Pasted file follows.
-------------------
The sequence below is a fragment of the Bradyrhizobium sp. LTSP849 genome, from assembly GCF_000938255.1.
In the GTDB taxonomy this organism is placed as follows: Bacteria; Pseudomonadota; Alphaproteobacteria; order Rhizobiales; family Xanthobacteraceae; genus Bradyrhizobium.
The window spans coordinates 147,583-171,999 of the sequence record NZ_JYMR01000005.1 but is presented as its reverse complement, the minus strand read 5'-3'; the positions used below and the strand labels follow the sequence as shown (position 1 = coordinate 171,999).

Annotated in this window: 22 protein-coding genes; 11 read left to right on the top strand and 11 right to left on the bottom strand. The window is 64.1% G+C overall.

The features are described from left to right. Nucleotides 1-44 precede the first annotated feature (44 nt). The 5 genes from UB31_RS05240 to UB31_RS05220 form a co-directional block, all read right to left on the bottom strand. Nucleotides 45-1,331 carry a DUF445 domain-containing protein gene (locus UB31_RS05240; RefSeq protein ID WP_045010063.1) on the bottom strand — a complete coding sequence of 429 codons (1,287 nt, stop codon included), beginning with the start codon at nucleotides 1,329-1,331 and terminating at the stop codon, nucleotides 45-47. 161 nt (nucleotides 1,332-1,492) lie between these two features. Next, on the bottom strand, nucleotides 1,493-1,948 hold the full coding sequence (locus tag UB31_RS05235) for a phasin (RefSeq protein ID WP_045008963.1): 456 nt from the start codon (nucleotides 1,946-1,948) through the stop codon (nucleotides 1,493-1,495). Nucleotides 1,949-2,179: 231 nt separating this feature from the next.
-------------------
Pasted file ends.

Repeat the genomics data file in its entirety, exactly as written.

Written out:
The sequence below is a fragment of the Bradyrhizobium sp. LTSP849 genome, from assembly GCF_000938255.1.
In the GTDB taxonomy this organism is placed as follows: Bacteria; Pseudomonadota; Alphaproteobacteria; order Rhizobiales; family Xanthobacteraceae; genus Bradyrhizobium.
The window spans coordinates 147,583-171,999 of the sequence record NZ_JYMR01000005.1 but is presented as its reverse complement, the minus strand read 5'-3'; the positions used below and the strand labels follow the sequence as shown (position 1 = coordinate 171,999).

Annotated in this window: 22 protein-coding genes; 11 read left to right on the top strand and 11 right to left on the bottom strand. The window is 64.1% G+C overall.

The features are described from left to right. Nucleotides 1-44 precede the first annotated feature (44 nt). The 5 genes from UB31_RS05240 to UB31_RS05220 form a co-directional block, all read right to left on the bottom strand. Nucleotides 45-1,331 carry a DUF445 domain-containing protein gene (locus UB31_RS05240; RefSeq protein ID WP_045010063.1) on the bottom strand — a complete coding sequence of 429 codons (1,287 nt, stop codon included), beginning with the start codon at nucleotides 1,329-1,331 and terminating at the stop codon, nucleotides 45-47. 161 nt (nucleotides 1,332-1,492) lie between these two features. Next, on the bottom strand, nucleotides 1,493-1,948 hold the full coding sequence (locus tag UB31_RS05235) for a phasin (RefSeq protein ID WP_045008963.1): 456 nt from the start codon (nucleotides 1,946-1,948) through the stop codon (nucleotides 1,493-1,495). Nucleotides 1,949-2,179: 231 nt separating this feature from the next.